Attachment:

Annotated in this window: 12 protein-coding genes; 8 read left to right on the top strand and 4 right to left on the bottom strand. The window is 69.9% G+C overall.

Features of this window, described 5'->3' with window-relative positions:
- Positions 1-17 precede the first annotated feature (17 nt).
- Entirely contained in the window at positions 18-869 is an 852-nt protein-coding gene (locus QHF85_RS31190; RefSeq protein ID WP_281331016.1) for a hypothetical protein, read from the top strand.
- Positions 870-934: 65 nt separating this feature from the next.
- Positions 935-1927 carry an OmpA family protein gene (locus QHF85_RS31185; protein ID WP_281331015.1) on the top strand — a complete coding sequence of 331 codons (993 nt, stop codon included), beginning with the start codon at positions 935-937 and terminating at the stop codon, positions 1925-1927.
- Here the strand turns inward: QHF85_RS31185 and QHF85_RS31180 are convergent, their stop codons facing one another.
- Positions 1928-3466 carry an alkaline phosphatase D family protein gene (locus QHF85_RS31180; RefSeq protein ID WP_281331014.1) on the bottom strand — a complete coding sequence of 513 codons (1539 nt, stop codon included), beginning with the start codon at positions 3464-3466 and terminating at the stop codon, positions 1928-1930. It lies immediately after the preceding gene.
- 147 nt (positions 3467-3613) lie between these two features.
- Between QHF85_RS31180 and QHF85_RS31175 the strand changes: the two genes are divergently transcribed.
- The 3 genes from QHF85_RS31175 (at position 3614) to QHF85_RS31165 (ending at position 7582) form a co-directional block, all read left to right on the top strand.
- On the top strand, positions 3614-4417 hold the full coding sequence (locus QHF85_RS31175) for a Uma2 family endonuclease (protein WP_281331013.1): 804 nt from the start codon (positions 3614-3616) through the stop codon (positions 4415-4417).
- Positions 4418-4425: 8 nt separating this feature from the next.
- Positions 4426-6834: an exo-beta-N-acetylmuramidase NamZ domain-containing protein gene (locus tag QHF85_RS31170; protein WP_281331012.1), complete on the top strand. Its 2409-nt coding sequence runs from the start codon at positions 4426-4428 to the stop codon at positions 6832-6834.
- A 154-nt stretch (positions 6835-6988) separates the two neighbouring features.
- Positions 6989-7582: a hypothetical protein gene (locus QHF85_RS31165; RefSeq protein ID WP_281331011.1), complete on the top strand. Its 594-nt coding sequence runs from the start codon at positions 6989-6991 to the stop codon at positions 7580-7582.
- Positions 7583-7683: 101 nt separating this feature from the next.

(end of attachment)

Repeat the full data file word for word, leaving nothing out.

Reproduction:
Annotated in this window: 12 protein-coding genes; 8 read left to right on the top strand and 4 right to left on the bottom strand. The window is 69.9% G+C overall.

Features of this window, described 5'->3' with window-relative positions:
- Positions 1-17 precede the first annotated feature (17 nt).
- Entirely contained in the window at positions 18-869 is an 852-nt protein-coding gene (locus QHF85_RS31190; RefSeq protein ID WP_281331016.1) for a hypothetical protein, read from the top strand.
- Positions 870-934: 65 nt separating this feature from the next.
- Positions 935-1927 carry an OmpA family protein gene (locus QHF85_RS31185; protein ID WP_281331015.1) on the top strand — a complete coding sequence of 331 codons (993 nt, stop codon included), beginning with the start codon at positions 935-937 and terminating at the stop codon, positions 1925-1927.
- Here the strand turns inward: QHF85_RS31185 and QHF85_RS31180 are convergent, their stop codons facing one another.
- Positions 1928-3466 carry an alkaline phosphatase D family protein gene (locus QHF85_RS31180; RefSeq protein ID WP_281331014.1) on the bottom strand — a complete coding sequence of 513 codons (1539 nt, stop codon included), beginning with the start codon at positions 3464-3466 and terminating at the stop codon, positions 1928-1930. It lies immediately after the preceding gene.
- 147 nt (positions 3467-3613) lie between these two features.
- Between QHF85_RS31180 and QHF85_RS31175 the strand changes: the two genes are divergently transcribed.
- The 3 genes from QHF85_RS31175 (at position 3614) to QHF85_RS31165 (ending at position 7582) form a co-directional block, all read left to right on the top strand.
- On the top strand, positions 3614-4417 hold the full coding sequence (locus QHF85_RS31175) for a Uma2 family endonuclease (protein WP_281331013.1): 804 nt from the start codon (positions 3614-3616) through the stop codon (positions 4415-4417).
- Positions 4418-4425: 8 nt separating this feature from the next.
- Positions 4426-6834: an exo-beta-N-acetylmuramidase NamZ domain-containing protein gene (locus tag QHF85_RS31170; protein WP_281331012.1), complete on the top strand. Its 2409-nt coding sequence runs from the start codon at positions 4426-4428 to the stop codon at positions 6832-6834.
- A 154-nt stretch (positions 6835-6988) separates the two neighbouring features.
- Positions 6989-7582: a hypothetical protein gene (locus QHF85_RS31165; RefSeq protein ID WP_281331011.1), complete on the top strand. Its 594-nt coding sequence runs from the start codon at positions 6989-6991 to the stop codon at positions 7580-7582.
- Positions 7583-7683: 101 nt separating this feature from the next.